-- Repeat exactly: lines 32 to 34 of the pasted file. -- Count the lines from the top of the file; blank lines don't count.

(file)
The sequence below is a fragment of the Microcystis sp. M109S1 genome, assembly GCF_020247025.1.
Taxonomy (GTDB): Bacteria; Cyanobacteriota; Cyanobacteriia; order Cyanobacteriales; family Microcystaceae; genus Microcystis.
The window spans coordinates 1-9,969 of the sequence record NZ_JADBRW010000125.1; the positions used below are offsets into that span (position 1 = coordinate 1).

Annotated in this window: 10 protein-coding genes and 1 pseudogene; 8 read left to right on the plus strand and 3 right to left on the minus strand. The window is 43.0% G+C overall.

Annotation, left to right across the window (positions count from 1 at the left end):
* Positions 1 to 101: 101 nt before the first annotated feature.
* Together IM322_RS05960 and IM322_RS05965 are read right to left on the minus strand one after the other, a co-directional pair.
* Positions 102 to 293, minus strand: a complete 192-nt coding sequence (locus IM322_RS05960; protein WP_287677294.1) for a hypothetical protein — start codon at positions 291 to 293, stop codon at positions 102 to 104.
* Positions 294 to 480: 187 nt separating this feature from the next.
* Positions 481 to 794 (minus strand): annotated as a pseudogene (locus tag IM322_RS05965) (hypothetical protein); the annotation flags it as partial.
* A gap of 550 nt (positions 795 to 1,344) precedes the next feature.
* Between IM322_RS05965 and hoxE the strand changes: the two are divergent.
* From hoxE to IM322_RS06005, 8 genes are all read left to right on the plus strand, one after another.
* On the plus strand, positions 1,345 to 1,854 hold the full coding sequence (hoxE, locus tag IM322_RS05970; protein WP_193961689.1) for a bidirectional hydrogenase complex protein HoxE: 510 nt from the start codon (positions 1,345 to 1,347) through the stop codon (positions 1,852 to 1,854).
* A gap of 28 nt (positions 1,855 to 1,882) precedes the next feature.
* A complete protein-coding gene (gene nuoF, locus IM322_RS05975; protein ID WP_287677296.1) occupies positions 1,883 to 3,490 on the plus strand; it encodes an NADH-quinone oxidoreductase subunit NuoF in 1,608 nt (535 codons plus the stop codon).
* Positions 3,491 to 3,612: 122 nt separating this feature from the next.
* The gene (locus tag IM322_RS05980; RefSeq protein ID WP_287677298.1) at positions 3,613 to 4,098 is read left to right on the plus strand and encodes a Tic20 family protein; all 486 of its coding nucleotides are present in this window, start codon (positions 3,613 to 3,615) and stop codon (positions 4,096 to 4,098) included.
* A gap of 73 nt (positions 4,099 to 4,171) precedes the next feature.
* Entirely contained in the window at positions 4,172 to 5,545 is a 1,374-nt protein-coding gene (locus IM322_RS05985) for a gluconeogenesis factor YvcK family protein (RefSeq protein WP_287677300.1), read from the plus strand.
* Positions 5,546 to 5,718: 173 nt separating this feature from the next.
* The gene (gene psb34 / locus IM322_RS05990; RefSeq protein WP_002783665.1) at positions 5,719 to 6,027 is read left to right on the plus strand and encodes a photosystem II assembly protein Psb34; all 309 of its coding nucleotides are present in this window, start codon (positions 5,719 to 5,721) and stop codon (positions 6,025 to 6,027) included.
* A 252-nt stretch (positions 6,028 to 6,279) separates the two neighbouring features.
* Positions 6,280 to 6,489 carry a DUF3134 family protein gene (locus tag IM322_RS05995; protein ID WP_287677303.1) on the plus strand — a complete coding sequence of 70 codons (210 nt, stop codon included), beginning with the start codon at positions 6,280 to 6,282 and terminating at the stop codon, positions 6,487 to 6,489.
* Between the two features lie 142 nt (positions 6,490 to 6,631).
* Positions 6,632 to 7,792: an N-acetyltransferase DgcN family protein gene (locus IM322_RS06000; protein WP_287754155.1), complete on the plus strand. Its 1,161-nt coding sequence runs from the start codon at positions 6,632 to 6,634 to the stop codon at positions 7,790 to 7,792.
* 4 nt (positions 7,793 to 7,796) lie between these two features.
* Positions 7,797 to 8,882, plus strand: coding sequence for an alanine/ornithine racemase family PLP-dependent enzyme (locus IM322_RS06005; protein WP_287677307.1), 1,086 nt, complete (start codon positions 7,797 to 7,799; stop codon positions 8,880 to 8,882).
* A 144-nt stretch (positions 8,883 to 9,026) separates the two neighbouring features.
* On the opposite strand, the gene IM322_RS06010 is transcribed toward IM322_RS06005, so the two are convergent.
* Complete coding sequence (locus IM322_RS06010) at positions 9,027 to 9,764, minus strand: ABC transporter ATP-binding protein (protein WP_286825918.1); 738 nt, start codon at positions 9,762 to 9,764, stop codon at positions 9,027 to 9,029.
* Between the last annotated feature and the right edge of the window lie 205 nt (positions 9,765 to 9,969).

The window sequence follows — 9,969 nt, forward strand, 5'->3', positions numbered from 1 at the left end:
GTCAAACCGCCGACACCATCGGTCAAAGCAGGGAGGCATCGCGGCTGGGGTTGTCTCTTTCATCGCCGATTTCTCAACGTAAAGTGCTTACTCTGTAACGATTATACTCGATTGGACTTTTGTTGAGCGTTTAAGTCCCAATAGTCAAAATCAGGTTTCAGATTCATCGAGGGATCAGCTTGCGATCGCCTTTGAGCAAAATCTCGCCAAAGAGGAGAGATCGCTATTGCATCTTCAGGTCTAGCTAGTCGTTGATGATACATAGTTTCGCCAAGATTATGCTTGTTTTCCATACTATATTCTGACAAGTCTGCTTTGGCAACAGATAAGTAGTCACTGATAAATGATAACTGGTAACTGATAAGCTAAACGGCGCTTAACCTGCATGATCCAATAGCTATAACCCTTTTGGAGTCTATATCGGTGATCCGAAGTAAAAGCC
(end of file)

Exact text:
* Between the last annotated feature and the right edge of the window lie 205 nt (positions 9,765 to 9,969).

The window sequence follows — 9,969 nt, forward strand, 5'->3', positions numbered from 1 at the left end:
GTCAAACCGCCGACACCATCGGTCAAAGCAGGGAGGCATCGCGGCTGGGGTTGTCTCTTTCATCGCCGATTTCTCAACGTAAAGTGCTTACTCTGTAACGATTATACTCGATTGGACTTTTGTTGAGCGTTTAAGTCCCAATAGTCAAAATCAGGTTTCAGATTCATCGAGGGATCAGCTTGCGATCGCCTTTGAGCAAAATCTCGCCAAAGAGGAGAGATCGCTATTGCATCTTCAGGTCTAGCTAGTCGTTGATGATACATAGTTTCGCCAAGATTATGCTTGTTTTCCATACTATATTCTGACAAGTCTGCTTTGGCAACAGATAAGTAGTCACTGATAAATGATAACTGGTAACTGATAAGCTAAACGGCGCTTAACCTGCATGATCCAATAGCTATAACCCTTTTGGAGTCTATATCGGTGATCCGAAGTAAAAGCC